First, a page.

Sunday, March 30, 2008

Reports Of The Democratic Party's Death

Oh, please.

For the first time in decades we actually have a real battle for the nomination, and the airwaves, internet, and print media are filled with the rhetoric of concern trolls about the certain demise of the Democratic Party.

Look, it's a battle, and while I've not been thrilled with some of the crap being lobbed by both candidates and their teams, at least the campaigns have generated some interest in one of the most important and, sadly, most neglected elements in a democracy: elections. Democrats have been turning out for the primaries and caucuses in numbers we haven't seen in years.

The past 7 years have been devastating for all of us. A cat fight for the nomination isn't going to change that if whoever gets nominated starts actually fighting the real opposition, John McCain, who I guarantee you will continue in the Bush tradition.

But the media is most definitely not going to help us out. Here's a very partial list of the articles that have come out in the past couple of days:

The latest Maureen Dowd heatherish op-ed piece in which she pontificates on Sen. Obama instead of Sen. Clinton. Sorta kinda.

Mario Cuomo's (egad, he's still alive? who knew?) op-ed piece on saving the party by putting both candidates on the ticket, determining the order presumably by flipping a coin, so as "to avoid a Democratic disaster."

An article in the Los Angeles Times on the heat emanating from the Texas district conventions. Here's a taste of this sure-fire Pulitzer prize winner:

Democrat-on-Democrat clashes over delegates have been playing out in Iowa, Colorado, Florida and other states -- the latest indication that the feel-good nomination race of the era has veered into a political ditch.

Frankly, and this is very difficult for me to admit, I agree with most of this Washington Post editorial. The long campaign can be a tremendously good thing insofar as it offers both candidates a chance to showcase their strengths and the strengths of their visions for the nation.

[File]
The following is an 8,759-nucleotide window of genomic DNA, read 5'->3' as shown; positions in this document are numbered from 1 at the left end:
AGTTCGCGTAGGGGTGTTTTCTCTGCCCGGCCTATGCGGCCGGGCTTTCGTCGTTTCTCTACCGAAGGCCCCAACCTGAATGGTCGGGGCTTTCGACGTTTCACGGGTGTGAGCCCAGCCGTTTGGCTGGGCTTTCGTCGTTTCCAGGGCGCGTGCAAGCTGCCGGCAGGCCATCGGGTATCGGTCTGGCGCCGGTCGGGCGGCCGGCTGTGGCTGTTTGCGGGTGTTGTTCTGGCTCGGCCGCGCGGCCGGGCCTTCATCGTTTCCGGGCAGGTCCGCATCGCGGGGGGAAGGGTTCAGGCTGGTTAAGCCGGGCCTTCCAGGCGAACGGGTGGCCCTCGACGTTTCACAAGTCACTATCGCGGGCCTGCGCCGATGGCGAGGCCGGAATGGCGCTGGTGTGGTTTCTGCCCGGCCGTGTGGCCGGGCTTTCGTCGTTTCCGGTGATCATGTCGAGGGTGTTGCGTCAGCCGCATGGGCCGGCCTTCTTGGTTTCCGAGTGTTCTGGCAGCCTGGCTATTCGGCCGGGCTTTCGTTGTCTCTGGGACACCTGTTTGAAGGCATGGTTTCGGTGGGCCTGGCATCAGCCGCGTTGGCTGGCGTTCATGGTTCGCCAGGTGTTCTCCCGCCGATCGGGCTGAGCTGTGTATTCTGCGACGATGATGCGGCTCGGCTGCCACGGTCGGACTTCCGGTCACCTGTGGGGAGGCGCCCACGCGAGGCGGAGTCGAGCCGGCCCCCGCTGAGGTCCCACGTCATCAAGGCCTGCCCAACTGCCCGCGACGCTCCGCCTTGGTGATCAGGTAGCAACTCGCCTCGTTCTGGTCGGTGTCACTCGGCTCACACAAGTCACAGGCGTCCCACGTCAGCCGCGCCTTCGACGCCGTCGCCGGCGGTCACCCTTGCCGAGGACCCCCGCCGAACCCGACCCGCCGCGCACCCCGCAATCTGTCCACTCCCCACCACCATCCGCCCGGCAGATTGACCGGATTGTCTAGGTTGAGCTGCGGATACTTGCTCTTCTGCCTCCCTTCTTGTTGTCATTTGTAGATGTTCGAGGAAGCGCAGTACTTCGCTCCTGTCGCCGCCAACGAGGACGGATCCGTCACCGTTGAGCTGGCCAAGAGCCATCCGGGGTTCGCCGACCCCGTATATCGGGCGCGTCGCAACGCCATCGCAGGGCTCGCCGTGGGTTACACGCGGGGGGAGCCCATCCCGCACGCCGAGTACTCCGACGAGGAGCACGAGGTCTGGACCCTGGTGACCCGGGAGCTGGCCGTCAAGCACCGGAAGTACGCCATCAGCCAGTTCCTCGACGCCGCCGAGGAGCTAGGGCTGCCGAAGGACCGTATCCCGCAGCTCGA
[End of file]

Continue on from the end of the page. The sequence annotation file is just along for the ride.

I know, the nastiness, if it continues, might very well turn voters off. There's this insane meme rushing around that each of the candidates' supporters have promised to vote for McCain if their candidate loses. I think that highly unlikely. I do admit it might be more likely that the punishment will take the form of some disgruntled whiny ass titty babies (pace, 4legsgood) simply staying home on election day. But that need not be the case, especially if the candidates themselves point out what that could mean.

One of the most intelligent, even brilliant analyses I've read on the subject comes from a post Trifecta put up at New Pairodimes. He lists what the ages of the current Supreme Court justices will be at the end of the eight years the next president will serve. It's pretty illuminating.

He concludes with the following:

For those Obama or Clinton supporters who suggest that they will vote for McCain to teach everybody a lesson, you can kindly go kiss my white ass.

This is ignoring the fact that since 1980, Republicans have been nominating judges for 20 of the last 28 years. getting McCain elected would make it 28 of 36 which is even better!

Well said, Tri.

Me, I'm optimistic. I'm old, but I'm also old enough to have lived through 1972.



Blogger billy b said...

Good post, Diane.

I think this helps the Democrats immensely. Both campaigns are front and center in the news and McCadaver's is not getting much attention.

The back and forth is just politics. I think the stakes are too high in this election for the voters to be turned off.

I wanted to tell you I met your blogmate and her son this weekend in Philly. Ruth is a lovely, charming lady and her son is a fine young man.

12:29 PM  

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